For example, when you brush your teeth, you don’t have to think about every single step from start to finish; once you stagger up to the sink, habit takes over (and, really, habit got you to the sink in the first place) and you find yourself putting toothpaste on your toothbrush, putting the toothbrush in your mouth (and never your ear!), spitting, rinsing, and so on without any conscious effort at all.

      This is a good thing because if you’re anything like me, you’re not even capable of conscious thought when you’re brushing your teeth.

      The good news is you already have a whole set of productivity habits you’ve built up over the course of your life. The bad news is, a lot of them aren’t very good habits.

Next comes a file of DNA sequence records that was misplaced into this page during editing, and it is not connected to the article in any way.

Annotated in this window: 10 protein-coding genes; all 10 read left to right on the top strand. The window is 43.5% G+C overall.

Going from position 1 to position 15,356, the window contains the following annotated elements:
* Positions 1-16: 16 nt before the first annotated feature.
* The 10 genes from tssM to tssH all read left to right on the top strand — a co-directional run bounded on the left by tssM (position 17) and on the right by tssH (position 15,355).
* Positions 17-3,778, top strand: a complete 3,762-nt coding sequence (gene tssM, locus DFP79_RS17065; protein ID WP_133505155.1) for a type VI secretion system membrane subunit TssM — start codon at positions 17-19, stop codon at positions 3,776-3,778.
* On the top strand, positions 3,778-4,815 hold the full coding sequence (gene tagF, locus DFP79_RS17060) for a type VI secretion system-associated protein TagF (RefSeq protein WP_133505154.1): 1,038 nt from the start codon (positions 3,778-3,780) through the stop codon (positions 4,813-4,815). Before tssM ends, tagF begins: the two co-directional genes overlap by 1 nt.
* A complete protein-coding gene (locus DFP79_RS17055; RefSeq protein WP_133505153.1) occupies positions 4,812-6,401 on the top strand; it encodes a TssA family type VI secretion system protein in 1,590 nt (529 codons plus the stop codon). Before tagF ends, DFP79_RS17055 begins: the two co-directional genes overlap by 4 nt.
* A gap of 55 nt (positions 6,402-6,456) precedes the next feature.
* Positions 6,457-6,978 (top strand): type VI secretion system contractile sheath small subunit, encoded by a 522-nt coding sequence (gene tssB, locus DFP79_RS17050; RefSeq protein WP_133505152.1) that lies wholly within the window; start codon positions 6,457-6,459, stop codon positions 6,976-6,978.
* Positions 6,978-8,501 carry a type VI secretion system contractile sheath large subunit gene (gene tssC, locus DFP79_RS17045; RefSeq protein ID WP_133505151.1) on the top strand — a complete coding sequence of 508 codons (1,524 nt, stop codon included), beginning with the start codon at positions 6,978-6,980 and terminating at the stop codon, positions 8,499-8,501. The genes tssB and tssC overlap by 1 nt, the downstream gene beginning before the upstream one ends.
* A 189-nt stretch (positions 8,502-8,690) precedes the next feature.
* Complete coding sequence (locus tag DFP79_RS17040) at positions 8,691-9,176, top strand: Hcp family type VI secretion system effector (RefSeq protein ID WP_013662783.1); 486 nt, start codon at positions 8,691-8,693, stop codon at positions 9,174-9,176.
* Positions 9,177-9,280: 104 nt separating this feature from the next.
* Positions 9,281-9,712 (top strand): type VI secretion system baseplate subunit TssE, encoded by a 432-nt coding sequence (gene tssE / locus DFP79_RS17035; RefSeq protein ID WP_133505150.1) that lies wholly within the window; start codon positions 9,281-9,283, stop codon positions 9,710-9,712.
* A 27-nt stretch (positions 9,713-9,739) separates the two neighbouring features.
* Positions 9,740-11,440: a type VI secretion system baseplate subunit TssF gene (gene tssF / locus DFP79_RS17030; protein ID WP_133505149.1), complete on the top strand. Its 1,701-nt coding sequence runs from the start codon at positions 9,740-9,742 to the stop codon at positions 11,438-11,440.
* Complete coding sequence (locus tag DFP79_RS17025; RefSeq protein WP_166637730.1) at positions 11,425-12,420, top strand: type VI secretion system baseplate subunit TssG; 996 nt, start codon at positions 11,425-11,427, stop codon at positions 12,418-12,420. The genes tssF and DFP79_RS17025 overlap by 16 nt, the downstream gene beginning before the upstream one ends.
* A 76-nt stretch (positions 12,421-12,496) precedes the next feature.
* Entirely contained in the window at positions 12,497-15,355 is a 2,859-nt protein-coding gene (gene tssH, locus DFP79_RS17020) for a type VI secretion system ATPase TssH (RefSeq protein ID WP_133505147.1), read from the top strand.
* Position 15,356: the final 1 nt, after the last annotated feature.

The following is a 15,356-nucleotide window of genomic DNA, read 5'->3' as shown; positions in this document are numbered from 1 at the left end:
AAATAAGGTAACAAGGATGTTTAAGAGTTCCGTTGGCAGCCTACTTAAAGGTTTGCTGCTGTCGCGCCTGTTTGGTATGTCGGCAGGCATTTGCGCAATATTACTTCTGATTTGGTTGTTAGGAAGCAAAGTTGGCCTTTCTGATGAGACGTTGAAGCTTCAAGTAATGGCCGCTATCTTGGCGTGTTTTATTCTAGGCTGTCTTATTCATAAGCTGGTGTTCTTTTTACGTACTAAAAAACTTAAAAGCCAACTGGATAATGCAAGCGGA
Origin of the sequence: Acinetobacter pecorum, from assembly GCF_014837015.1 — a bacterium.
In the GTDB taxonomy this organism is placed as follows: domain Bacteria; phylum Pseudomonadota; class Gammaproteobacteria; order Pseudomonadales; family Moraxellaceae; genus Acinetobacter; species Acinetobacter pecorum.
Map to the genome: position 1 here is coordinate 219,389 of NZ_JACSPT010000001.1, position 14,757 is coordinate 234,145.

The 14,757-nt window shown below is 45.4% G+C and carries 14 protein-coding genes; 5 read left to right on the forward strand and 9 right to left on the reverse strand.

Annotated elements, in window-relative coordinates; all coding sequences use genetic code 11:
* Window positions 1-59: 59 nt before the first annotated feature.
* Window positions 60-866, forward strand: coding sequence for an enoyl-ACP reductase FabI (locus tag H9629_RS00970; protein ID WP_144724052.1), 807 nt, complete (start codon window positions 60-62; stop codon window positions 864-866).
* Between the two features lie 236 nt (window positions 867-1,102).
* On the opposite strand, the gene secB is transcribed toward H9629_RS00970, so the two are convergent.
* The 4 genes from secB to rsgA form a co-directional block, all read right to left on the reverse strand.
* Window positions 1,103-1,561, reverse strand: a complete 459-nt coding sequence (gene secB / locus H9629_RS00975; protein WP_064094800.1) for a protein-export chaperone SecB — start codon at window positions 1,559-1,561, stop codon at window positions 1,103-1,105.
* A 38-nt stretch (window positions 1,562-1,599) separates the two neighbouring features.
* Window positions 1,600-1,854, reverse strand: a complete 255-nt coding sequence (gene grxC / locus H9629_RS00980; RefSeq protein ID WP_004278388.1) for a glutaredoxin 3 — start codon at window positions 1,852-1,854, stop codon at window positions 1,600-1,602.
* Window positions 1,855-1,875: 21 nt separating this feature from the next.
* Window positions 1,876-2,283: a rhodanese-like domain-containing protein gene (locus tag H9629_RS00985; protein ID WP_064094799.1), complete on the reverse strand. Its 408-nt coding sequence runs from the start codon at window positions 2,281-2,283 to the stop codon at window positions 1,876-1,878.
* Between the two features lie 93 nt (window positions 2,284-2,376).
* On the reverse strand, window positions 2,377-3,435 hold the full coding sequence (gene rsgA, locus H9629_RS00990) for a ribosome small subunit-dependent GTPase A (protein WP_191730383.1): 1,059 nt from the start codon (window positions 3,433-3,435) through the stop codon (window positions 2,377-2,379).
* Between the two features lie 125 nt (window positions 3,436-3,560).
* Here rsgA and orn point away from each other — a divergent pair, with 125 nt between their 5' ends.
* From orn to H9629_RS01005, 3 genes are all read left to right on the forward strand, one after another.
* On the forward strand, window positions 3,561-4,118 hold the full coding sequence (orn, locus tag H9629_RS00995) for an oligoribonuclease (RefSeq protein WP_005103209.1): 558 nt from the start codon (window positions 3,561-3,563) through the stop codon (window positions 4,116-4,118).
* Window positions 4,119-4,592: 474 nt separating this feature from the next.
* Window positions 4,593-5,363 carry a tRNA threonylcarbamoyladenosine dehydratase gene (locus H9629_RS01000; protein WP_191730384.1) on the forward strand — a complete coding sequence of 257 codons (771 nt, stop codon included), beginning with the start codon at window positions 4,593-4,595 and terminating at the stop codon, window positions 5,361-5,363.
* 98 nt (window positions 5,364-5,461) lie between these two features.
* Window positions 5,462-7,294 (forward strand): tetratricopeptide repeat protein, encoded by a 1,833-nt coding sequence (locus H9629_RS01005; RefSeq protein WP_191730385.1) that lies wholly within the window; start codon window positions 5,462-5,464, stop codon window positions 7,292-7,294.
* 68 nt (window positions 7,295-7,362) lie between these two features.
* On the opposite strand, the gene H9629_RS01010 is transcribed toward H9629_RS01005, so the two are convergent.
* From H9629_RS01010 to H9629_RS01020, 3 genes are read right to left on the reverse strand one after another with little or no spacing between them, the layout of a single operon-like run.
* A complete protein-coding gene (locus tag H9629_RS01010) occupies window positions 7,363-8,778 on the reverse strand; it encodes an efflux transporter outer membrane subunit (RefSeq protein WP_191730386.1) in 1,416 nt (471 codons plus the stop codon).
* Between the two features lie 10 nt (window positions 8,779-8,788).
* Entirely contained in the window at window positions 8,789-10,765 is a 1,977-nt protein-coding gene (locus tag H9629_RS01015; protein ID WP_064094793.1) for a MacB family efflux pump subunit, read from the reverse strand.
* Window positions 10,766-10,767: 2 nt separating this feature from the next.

That quick game Frogger to “loosen you up” before you get working, that always ends up being 6 hours of Frogger –– that’s a habit. And as you know, habits like that can be hard to break — which is one of the reasons why habits are so important in the first place.

      Once you’ve replaced an unproductive habit with a more productive one, the new habit will be just as hard to break as the old one was. Getting there, though, can be a chore!

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      The old saw about anything you do for 21 days becoming a habit has been pretty much discredited, but there is a kernel of truth there — anything you do long enough becomes an ingrained behavior, a habit. Some people pick up habits quickly, others over a longer time span, but eventually, the behaviors become automatic.

      Building productive habits, then, is a matter of repeating a desired behavior over a long enough period of time that you start doing it without thinking.